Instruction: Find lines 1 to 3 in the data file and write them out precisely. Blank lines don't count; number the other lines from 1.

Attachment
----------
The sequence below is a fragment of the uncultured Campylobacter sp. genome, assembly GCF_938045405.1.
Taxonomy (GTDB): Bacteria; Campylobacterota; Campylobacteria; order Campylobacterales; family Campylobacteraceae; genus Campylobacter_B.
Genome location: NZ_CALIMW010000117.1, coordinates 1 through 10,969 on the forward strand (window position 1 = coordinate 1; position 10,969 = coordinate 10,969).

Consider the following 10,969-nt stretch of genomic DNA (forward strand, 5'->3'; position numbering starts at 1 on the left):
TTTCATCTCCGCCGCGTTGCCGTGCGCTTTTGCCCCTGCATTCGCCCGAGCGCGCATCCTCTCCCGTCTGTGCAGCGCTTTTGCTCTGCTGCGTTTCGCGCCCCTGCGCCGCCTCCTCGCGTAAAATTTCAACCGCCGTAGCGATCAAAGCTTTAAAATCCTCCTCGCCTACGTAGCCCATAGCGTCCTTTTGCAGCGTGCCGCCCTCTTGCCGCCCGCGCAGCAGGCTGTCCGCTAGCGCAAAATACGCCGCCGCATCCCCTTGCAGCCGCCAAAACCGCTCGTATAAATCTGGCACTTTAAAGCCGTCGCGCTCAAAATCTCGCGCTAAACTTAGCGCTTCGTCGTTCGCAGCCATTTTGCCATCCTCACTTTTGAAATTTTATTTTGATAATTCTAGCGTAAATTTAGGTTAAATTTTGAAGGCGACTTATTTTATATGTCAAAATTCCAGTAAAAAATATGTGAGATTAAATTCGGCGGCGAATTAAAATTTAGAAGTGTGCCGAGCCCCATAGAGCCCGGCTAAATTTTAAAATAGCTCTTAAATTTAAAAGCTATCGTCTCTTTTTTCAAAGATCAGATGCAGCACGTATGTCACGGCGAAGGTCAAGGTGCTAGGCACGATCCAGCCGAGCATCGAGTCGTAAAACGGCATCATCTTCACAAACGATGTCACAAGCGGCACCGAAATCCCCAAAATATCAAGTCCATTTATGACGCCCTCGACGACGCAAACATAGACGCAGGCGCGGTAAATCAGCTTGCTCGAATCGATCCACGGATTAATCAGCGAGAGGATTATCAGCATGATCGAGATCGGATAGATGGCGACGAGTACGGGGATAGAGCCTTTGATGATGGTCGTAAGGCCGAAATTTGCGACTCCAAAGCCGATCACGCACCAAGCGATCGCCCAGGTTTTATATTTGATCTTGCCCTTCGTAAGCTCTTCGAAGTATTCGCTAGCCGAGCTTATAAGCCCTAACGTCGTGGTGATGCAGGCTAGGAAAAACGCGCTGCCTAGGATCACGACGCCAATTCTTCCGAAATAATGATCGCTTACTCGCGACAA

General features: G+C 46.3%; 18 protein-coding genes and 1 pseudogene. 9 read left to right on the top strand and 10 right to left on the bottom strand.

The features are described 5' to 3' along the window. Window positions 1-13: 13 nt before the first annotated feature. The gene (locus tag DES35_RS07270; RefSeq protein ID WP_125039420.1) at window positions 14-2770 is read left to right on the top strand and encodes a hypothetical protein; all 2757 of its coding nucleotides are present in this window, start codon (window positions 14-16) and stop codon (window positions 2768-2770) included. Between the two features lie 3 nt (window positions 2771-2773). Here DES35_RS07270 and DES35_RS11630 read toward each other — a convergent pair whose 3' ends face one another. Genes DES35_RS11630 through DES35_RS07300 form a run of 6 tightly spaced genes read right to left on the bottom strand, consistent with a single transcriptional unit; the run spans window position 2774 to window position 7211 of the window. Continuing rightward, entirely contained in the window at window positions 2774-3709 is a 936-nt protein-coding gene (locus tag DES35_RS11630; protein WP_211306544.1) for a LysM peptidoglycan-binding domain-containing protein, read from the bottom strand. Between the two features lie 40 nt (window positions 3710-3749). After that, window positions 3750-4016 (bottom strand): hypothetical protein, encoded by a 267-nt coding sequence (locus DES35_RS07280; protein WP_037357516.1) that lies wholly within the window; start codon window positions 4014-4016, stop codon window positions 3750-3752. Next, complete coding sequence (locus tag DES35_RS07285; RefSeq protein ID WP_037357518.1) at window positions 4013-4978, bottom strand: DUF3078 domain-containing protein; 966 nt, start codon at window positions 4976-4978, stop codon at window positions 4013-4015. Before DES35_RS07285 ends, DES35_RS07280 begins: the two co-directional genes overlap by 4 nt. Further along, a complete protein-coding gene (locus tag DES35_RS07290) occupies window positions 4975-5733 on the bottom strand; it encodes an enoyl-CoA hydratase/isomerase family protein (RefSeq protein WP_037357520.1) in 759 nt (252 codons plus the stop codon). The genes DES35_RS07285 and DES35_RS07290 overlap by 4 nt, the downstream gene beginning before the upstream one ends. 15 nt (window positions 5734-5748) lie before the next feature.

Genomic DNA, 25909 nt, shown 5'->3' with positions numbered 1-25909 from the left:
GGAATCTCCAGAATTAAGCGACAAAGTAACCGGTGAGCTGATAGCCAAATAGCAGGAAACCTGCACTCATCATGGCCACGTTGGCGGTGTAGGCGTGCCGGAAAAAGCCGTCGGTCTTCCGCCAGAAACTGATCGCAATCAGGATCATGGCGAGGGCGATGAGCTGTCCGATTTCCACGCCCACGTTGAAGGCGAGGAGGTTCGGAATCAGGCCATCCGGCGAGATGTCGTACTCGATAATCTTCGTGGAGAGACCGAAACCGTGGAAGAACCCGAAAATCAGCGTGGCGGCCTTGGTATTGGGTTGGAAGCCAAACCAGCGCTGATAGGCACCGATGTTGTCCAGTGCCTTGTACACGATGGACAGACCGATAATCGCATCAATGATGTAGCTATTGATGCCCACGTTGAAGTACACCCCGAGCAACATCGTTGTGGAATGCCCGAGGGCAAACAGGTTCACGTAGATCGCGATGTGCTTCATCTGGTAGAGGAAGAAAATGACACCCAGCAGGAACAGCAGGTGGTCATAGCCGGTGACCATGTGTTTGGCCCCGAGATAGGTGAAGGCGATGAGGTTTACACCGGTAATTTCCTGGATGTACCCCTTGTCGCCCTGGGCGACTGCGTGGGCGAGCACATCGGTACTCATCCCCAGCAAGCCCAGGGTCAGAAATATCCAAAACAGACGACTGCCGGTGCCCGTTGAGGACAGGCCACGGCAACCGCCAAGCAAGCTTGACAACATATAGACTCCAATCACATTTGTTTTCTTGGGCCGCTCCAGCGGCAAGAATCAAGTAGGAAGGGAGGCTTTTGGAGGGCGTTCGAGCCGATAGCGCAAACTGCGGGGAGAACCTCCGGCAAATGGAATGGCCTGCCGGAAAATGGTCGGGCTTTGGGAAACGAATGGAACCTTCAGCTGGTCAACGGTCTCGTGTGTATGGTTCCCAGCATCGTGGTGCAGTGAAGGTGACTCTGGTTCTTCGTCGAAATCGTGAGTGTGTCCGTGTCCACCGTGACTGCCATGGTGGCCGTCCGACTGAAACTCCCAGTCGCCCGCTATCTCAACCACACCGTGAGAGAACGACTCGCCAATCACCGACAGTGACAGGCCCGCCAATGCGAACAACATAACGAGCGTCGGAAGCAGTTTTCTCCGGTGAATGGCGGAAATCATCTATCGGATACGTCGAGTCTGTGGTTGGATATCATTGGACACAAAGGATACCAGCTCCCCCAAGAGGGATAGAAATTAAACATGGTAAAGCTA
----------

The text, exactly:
The sequence below is a fragment of the uncultured Campylobacter sp. genome, assembly GCF_938045405.1.
Taxonomy (GTDB): Bacteria; Campylobacterota; Campylobacteria; order Campylobacterales; family Campylobacteraceae; genus Campylobacter_B.
Genome location: NZ_CALIMW010000117.1, coordinates 1 through 10,969 on the forward strand (window position 1 = coordinate 1; position 10,969 = coordinate 10,969).